In his 30s, he was a solid figure, strong and compact. A bit attractive but, of course, I thought he was terribly old, he had been given life in prison for beating his friend to death. Now’s the part I can’t remember: Why did he and his buddy turn on this third man? I don’t quite know and can’t find the old clip; seems like it was over a woman. Isn’t that always the case?  My memory tells me they originally were all three friends. Happens. Friends turn on friends.  Stranger-on-stranger crime is the most uncommon – 2 percent for women; 25 percent for men. In my story, the likelihood of these three being friends is 75 percent, according to the Bureau of Justice Statistics.

Now, here’s the rub.

When Sharon called to tell me there was a possibility I could interview this man, he had just testified against his friend. However, his friend was fully acquitted. The verdict was returned somewhere along the man’s police-escorted route from the courthouse to the substation. His friend would walk away free. My interview subject would go back to prison for life.

Originally, he had pleaded guilty in anticipation of a lighter sentence. It didn’t happen.

Bad lawyering? Bad judgment on his part? Well, you see what I was walking into . . . an angry man who had just been further angered by what he had to perceive as terrible injustice.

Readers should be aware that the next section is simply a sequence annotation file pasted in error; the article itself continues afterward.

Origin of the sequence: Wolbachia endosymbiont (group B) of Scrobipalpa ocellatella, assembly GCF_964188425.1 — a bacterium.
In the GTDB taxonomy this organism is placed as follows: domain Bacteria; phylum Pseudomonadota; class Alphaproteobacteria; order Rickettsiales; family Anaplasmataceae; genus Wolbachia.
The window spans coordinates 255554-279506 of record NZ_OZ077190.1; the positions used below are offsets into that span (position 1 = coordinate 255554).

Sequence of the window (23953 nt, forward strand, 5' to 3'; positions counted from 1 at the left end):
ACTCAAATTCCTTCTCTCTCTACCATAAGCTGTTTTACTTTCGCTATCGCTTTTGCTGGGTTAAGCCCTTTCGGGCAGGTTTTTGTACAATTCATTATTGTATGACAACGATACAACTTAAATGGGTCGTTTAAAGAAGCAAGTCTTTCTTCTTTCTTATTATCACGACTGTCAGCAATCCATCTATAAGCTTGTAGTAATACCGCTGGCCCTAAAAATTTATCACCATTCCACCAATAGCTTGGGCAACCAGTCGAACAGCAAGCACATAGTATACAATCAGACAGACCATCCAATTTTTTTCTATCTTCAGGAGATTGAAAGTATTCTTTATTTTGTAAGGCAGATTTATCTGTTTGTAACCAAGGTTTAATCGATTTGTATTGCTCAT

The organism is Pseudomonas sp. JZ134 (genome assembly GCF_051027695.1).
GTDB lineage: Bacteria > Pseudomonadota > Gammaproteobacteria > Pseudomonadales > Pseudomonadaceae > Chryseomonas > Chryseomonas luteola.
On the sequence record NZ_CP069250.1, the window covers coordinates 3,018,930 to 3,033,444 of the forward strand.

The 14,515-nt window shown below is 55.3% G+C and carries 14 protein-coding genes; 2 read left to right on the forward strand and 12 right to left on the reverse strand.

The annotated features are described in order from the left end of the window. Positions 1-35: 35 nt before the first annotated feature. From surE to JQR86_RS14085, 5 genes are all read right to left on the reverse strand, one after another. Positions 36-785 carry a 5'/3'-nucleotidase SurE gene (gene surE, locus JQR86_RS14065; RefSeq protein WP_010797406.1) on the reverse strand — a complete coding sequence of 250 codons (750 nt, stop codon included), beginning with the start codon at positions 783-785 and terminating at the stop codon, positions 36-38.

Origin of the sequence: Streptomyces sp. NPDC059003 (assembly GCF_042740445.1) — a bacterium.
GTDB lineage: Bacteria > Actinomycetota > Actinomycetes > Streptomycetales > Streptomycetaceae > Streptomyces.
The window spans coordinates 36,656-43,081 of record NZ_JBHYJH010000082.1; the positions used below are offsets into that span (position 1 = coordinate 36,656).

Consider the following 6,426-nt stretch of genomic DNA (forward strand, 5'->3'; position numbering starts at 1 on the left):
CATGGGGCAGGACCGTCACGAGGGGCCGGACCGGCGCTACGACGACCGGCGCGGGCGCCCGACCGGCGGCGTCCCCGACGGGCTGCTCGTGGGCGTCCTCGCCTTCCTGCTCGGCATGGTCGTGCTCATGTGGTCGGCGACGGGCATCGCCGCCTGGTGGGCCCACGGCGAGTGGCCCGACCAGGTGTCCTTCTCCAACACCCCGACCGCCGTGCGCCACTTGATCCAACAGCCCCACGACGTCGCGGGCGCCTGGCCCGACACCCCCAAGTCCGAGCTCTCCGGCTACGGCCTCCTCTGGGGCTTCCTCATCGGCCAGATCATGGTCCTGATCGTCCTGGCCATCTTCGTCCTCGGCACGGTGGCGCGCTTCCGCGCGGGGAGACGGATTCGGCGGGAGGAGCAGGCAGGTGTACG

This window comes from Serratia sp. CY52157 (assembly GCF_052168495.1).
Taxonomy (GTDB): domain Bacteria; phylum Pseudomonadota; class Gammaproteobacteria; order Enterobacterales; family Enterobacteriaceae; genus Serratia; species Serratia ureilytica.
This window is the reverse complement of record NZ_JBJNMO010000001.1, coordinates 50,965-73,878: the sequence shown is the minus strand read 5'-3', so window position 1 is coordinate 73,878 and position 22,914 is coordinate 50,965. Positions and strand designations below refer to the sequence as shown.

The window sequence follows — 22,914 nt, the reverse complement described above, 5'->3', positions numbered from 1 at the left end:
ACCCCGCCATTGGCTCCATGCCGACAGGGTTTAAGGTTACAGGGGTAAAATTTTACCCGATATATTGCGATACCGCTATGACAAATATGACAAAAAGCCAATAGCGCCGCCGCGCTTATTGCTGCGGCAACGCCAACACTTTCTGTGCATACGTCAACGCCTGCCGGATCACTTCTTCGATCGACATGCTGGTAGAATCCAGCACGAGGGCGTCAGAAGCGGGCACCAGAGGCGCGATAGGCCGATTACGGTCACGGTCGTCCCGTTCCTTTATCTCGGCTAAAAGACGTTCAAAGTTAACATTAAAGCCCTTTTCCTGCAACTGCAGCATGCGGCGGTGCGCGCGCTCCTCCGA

Nederland’s substation for Jefferson County was a fairly new structure – linoleum tiled with white walls, clean and safe in the suburbs.  The jailers were usually smart men (all men in this ’70s era) on their way up in the criminal justice chain. They were taking night classes at Lamar University, down the street, and showing potential to either be professional police or lawyers. They wore jackets and ties and looked like detectives instead of street cops.

I went by or phoned this substation every day that I was on the beat, and my office itself was only a few blocks away.

I remember some finagling between the jailer and me and me and Sharon and then transportation of the interviewee to the substation after his testimony. I was waiting when he arrived. He already had been told his friend was acquitted, so I was not the one to bear that news. Lucky for me.